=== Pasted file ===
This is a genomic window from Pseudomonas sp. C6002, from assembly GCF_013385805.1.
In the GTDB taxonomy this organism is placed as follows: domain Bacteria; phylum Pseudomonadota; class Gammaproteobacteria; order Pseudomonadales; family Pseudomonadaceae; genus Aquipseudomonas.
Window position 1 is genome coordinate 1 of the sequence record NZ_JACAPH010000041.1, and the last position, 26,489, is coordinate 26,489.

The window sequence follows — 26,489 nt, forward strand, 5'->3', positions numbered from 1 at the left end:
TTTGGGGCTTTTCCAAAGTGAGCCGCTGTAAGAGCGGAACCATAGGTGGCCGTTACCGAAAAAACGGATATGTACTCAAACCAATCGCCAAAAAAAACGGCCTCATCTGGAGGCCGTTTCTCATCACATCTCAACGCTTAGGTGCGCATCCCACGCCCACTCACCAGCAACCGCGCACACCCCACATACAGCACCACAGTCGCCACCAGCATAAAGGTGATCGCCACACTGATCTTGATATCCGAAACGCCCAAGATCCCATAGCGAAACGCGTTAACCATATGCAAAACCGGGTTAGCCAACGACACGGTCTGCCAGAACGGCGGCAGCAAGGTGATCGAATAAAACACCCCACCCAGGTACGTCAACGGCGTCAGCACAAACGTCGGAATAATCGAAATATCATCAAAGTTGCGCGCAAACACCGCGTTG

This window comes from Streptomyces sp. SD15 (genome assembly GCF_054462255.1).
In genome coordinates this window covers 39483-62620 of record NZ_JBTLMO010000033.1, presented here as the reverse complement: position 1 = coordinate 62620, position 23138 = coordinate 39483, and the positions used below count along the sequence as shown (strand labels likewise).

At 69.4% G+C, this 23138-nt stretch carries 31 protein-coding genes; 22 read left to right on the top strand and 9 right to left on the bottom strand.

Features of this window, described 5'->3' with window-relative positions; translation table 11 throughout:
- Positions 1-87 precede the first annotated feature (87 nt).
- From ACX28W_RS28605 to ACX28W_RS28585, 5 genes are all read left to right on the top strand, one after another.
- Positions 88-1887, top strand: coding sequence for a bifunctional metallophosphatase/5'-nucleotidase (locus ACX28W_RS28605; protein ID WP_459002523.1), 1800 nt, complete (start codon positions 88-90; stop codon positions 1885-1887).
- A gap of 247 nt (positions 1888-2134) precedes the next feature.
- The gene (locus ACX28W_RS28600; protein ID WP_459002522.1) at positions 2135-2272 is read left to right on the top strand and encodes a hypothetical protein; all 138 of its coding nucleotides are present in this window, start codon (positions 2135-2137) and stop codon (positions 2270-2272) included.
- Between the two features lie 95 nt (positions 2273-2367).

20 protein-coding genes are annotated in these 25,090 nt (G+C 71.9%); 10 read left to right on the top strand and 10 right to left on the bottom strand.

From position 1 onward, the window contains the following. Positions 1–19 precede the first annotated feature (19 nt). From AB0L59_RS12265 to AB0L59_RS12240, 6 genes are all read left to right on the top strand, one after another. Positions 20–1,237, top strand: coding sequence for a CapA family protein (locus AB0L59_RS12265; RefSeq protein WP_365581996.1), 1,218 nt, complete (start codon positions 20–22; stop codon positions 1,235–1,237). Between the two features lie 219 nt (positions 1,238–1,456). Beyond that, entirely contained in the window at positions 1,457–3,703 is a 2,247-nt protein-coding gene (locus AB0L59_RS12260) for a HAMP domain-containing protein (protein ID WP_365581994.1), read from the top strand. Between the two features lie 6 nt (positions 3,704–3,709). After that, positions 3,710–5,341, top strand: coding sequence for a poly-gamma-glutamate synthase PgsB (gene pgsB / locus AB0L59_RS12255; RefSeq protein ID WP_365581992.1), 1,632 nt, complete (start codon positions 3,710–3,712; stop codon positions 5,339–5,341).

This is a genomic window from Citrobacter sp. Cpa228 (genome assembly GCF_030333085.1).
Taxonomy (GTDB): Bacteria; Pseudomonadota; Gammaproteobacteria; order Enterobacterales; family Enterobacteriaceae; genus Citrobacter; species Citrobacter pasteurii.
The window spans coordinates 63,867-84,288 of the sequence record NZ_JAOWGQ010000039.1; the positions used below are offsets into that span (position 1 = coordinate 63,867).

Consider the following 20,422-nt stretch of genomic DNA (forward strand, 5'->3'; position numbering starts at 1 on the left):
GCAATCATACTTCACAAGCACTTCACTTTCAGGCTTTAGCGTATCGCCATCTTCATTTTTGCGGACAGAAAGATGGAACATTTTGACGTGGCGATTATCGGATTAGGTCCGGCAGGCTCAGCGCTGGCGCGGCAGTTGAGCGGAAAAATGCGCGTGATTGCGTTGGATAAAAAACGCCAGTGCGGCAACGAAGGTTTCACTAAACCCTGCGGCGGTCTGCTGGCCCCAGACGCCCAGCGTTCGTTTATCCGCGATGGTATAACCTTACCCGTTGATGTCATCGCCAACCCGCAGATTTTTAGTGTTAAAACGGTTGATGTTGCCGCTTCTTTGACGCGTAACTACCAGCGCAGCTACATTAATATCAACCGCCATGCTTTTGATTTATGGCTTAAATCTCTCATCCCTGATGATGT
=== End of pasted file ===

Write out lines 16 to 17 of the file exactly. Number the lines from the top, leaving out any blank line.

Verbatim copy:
20 protein-coding genes are annotated in these 25,090 nt (G+C 71.9%); 10 read left to right on the top strand and 10 right to left on the bottom strand.

From position 1 onward, the window contains the following. Positions 1–19 precede the first annotated feature (19 nt). From AB0L59_RS12265 to AB0L59_RS12240, 6 genes are all read left to right on the top strand, one after another. Positions 20–1,237, top strand: coding sequence for a CapA family protein (locus AB0L59_RS12265; RefSeq protein WP_365581996.1), 1,218 nt, complete (start codon positions 20–22; stop codon positions 1,235–1,237). Between the two features lie 219 nt (positions 1,238–1,456). Beyond that, entirely contained in the window at positions 1,457–3,703 is a 2,247-nt protein-coding gene (locus AB0L59_RS12260) for a HAMP domain-containing protein (protein ID WP_365581994.1), read from the top strand. Between the two features lie 6 nt (positions 3,704–3,709). After that, positions 3,710–5,341, top strand: coding sequence for a poly-gamma-glutamate synthase PgsB (gene pgsB / locus AB0L59_RS12255; RefSeq protein ID WP_365581992.1), 1,632 nt, complete (start codon positions 3,710–3,712; stop codon positions 5,339–5,341).